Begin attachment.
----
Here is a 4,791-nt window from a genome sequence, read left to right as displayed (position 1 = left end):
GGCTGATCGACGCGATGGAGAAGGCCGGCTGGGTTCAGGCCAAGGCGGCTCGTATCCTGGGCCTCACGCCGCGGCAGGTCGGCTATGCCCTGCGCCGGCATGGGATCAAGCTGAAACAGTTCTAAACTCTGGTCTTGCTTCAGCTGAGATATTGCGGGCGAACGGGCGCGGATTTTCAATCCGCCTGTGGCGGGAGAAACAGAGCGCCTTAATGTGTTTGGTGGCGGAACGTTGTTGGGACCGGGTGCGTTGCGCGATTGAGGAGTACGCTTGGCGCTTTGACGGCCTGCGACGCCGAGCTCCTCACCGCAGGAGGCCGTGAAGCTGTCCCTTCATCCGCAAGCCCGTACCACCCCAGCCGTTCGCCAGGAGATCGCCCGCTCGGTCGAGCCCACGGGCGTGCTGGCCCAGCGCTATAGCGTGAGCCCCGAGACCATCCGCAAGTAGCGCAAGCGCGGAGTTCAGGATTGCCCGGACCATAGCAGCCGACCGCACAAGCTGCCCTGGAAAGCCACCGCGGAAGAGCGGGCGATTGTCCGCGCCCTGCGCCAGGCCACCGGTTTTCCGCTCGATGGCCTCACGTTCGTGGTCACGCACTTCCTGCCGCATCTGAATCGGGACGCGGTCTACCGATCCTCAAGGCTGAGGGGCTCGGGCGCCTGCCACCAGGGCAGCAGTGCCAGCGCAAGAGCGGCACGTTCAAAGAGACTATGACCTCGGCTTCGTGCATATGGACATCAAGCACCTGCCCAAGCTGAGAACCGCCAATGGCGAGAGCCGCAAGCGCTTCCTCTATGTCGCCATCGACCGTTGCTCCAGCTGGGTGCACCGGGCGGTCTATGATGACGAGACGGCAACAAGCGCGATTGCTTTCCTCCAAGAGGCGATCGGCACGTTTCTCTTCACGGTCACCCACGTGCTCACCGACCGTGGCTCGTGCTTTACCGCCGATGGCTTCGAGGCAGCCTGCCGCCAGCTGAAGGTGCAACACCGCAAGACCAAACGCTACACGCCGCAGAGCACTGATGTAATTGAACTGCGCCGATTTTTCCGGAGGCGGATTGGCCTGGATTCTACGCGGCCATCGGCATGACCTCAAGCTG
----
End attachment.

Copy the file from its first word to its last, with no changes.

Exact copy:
Here is a 4,791-nt window from a genome sequence, read left to right as displayed (position 1 = left end):
GGCTGATCGACGCGATGGAGAAGGCCGGCTGGGTTCAGGCCAAGGCGGCTCGTATCCTGGGCCTCACGCCGCGGCAGGTCGGCTATGCCCTGCGCCGGCATGGGATCAAGCTGAAACAGTTCTAAACTCTGGTCTTGCTTCAGCTGAGATATTGCGGGCGAACGGGCGCGGATTTTCAATCCGCCTGTGGCGGGAGAAACAGAGCGCCTTAATGTGTTTGGTGGCGGAACGTTGTTGGGACCGGGTGCGTTGCGCGATTGAGGAGTACGCTTGGCGCTTTGACGGCCTGCGACGCCGAGCTCCTCACCGCAGGAGGCCGTGAAGCTGTCCCTTCATCCGCAAGCCCGTACCACCCCAGCCGTTCGCCAGGAGATCGCCCGCTCGGTCGAGCCCACGGGCGTGCTGGCCCAGCGCTATAGCGTGAGCCCCGAGACCATCCGCAAGTAGCGCAAGCGCGGAGTTCAGGATTGCCCGGACCATAGCAGCCGACCGCACAAGCTGCCCTGGAAAGCCACCGCGGAAGAGCGGGCGATTGTCCGCGCCCTGCGCCAGGCCACCGGTTTTCCGCTCGATGGCCTCACGTTCGTGGTCACGCACTTCCTGCCGCATCTGAATCGGGACGCGGTCTACCGATCCTCAAGGCTGAGGGGCTCGGGCGCCTGCCACCAGGGCAGCAGTGCCAGCGCAAGAGCGGCACGTTCAAAGAGACTATGACCTCGGCTTCGTGCATATGGACATCAAGCACCTGCCCAAGCTGAGAACCGCCAATGGCGAGAGCCGCAAGCGCTTCCTCTATGTCGCCATCGACCGTTGCTCCAGCTGGGTGCACCGGGCGGTCTATGATGACGAGACGGCAACAAGCGCGATTGCTTTCCTCCAAGAGGCGATCGGCACGTTTCTCTTCACGGTCACCCACGTGCTCACCGACCGTGGCTCGTGCTTTACCGCCGATGGCTTCGAGGCAGCCTGCCGCCAGCTGAAGGTGCAACACCGCAAGACCAAACGCTACACGCCGCAGAGCACTGATGTAATTGAACTGCGCCGATTTTTCCGGAGGCGGATTGGCCTGGATTCTACGCGGCCATCGGCATGACCTCAAGCTG